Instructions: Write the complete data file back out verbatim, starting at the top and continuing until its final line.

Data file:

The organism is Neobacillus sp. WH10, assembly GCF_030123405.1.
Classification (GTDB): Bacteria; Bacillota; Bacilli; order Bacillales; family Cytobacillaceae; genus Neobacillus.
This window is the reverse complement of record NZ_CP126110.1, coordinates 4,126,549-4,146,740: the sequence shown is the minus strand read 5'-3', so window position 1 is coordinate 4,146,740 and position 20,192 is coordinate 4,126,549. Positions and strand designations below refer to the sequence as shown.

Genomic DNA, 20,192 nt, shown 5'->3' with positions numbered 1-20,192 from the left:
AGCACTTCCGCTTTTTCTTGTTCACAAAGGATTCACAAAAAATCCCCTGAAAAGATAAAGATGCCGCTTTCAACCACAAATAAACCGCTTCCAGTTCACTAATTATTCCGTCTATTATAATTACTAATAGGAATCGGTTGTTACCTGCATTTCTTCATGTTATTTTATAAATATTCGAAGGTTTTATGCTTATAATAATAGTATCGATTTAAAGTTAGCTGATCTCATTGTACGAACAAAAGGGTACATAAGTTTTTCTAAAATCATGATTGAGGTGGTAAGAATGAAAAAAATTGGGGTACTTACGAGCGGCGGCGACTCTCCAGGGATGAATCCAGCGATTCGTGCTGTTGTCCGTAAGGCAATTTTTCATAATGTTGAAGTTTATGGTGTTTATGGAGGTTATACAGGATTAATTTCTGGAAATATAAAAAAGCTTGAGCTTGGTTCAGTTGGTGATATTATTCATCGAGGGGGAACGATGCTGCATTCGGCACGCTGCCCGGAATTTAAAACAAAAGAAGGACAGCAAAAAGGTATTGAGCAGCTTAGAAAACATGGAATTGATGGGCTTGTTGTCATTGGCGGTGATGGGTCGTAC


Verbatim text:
The organism is Neobacillus sp. WH10, assembly GCF_030123405.1.
Classification (GTDB): Bacteria; Bacillota; Bacilli; order Bacillales; family Cytobacillaceae; genus Neobacillus.
This window is the reverse complement of record NZ_CP126110.1, coordinates 4,126,549-4,146,740: the sequence shown is the minus strand read 5'-3', so window position 1 is coordinate 4,146,740 and position 20,192 is coordinate 4,126,549. Positions and strand designations below refer to the sequence as shown.

Genomic DNA, 20,192 nt, shown 5'->3' with positions numbered 1-20,192 from the left:
AGCACTTCCGCTTTTTCTTGTTCACAAAGGATTCACAAAAAATCCCCTGAAAAGATAAAGATGCCGCTTTCAACCACAAATAAACCGCTTCCAGTTCACTAATTATTCCGTCTATTATAATTACTAATAGGAATCGGTTGTTACCTGCATTTCTTCATGTTATTTTATAAATATTCGAAGGTTTTATGCTTATAATAATAGTATCGATTTAAAGTTAGCTGATCTCATTGTACGAACAAAAGGGTACATAAGTTTTTCTAAAATCATGATTGAGGTGGTAAGAATGAAAAAAATTGGGGTACTTACGAGCGGCGGCGACTCTCCAGGGATGAATCCAGCGATTCGTGCTGTTGTCCGTAAGGCAATTTTTCATAATGTTGAAGTTTATGGTGTTTATGGAGGTTATACAGGATTAATTTCTGGAAATATAAAAAAGCTTGAGCTTGGTTCAGTTGGTGATATTATTCATCGAGGGGGAACGATGCTGCATTCGGCACGCTGCCCGGAATTTAAAACAAAAGAAGGACAGCAAAAAGGTATTGAGCAGCTTAGAAAACATGGAATTGATGGGCTTGTTGTCATTGGCGGTGATGGGTCGTAC